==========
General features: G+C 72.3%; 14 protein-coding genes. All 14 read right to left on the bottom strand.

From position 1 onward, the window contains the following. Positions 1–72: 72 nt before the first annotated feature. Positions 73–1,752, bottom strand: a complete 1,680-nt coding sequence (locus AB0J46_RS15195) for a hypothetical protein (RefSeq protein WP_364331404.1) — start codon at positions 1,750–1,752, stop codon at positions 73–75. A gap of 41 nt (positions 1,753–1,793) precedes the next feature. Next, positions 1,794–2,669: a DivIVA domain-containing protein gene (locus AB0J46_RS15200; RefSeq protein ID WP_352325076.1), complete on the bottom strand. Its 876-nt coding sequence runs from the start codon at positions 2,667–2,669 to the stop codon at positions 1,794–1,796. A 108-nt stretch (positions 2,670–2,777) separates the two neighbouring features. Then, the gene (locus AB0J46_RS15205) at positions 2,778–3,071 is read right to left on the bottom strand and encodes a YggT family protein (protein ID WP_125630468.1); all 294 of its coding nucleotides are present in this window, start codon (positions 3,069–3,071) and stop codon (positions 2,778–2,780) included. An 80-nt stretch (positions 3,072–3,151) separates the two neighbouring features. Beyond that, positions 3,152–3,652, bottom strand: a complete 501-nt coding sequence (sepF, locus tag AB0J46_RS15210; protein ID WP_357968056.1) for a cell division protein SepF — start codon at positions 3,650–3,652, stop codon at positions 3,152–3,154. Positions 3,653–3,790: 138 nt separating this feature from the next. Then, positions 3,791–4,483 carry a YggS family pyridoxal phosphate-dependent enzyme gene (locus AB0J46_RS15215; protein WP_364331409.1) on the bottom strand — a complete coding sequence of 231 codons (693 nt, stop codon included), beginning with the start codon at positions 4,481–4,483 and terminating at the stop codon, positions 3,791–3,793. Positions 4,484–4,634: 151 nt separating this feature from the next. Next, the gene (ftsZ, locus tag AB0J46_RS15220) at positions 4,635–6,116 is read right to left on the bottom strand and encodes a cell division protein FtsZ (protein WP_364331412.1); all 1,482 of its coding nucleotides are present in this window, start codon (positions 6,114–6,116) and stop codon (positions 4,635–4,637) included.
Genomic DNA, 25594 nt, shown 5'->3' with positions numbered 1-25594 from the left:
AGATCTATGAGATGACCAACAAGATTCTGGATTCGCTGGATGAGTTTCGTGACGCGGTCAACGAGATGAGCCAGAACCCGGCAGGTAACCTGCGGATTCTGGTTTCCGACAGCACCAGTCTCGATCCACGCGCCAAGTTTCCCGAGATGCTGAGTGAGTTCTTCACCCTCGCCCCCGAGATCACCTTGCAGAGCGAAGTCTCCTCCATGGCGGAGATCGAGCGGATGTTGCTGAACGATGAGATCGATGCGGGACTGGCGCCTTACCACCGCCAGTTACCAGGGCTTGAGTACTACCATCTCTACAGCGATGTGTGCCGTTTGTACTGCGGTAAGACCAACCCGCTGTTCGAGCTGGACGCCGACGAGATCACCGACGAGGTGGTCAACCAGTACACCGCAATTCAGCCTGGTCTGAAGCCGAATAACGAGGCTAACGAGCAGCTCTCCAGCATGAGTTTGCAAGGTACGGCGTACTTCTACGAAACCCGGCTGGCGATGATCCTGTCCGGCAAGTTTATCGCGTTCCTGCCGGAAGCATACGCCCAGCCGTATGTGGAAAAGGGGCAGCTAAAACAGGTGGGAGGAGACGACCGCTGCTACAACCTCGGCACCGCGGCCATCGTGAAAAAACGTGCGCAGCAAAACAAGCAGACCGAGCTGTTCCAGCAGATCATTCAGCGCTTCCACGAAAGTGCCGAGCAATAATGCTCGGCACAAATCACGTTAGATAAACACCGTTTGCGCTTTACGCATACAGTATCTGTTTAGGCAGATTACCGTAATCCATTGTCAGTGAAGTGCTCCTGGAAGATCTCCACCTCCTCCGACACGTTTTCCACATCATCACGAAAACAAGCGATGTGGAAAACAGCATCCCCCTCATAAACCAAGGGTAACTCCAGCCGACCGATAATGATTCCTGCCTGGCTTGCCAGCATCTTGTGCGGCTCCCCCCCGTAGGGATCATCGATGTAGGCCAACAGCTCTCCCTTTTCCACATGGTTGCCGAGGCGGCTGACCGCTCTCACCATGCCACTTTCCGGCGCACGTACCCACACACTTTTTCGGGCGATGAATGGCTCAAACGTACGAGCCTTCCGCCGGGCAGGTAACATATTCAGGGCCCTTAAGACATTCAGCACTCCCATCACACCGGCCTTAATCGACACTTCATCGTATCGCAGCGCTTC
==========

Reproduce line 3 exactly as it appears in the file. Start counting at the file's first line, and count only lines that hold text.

Genomic DNA, 25594 nt, shown 5'->3' with positions numbered 1-25594 from the left: